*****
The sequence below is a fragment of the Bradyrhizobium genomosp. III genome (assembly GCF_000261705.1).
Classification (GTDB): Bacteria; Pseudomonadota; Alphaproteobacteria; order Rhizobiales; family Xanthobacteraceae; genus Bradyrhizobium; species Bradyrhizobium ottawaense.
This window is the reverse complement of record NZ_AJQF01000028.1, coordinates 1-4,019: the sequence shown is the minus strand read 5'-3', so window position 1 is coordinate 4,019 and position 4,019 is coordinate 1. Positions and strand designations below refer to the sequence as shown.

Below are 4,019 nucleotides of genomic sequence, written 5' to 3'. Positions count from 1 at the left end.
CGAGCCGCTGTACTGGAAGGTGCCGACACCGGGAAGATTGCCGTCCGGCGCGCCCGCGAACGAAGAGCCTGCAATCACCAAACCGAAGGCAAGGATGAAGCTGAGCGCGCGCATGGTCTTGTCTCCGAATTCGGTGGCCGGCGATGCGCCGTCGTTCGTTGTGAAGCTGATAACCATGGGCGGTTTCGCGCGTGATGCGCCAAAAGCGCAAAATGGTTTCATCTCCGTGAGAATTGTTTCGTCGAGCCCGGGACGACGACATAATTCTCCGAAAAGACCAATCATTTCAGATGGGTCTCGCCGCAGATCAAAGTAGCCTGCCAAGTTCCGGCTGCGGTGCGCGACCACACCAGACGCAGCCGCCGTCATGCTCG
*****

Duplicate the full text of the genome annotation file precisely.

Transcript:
The sequence below is a fragment of the Bradyrhizobium genomosp. III genome (assembly GCF_000261705.1).
Classification (GTDB): Bacteria; Pseudomonadota; Alphaproteobacteria; order Rhizobiales; family Xanthobacteraceae; genus Bradyrhizobium; species Bradyrhizobium ottawaense.
This window is the reverse complement of record NZ_AJQF01000028.1, coordinates 1-4,019: the sequence shown is the minus strand read 5'-3', so window position 1 is coordinate 4,019 and position 4,019 is coordinate 1. Positions and strand designations below refer to the sequence as shown.

Below are 4,019 nucleotides of genomic sequence, written 5' to 3'. Positions count from 1 at the left end.
CGAGCCGCTGTACTGGAAGGTGCCGACACCGGGAAGATTGCCGTCCGGCGCGCCCGCGAACGAAGAGCCTGCAATCACCAAACCGAAGGCAAGGATGAAGCTGAGCGCGCGCATGGTCTTGTCTCCGAATTCGGTGGCCGGCGATGCGCCGTCGTTCGTTGTGAAGCTGATAACCATGGGCGGTTTCGCGCGTGATGCGCCAAAAGCGCAAAATGGTTTCATCTCCGTGAGAATTGTTTCGTCGAGCCCGGGACGACGACATAATTCTCCGAAAAGACCAATCATTTCAGATGGGTCTCGCCGCAGATCAAAGTAGCCTGCCAAGTTCCGGCTGCGGTGCGCGACCACACCAGACGCAGCCGCCGTCATGCTCG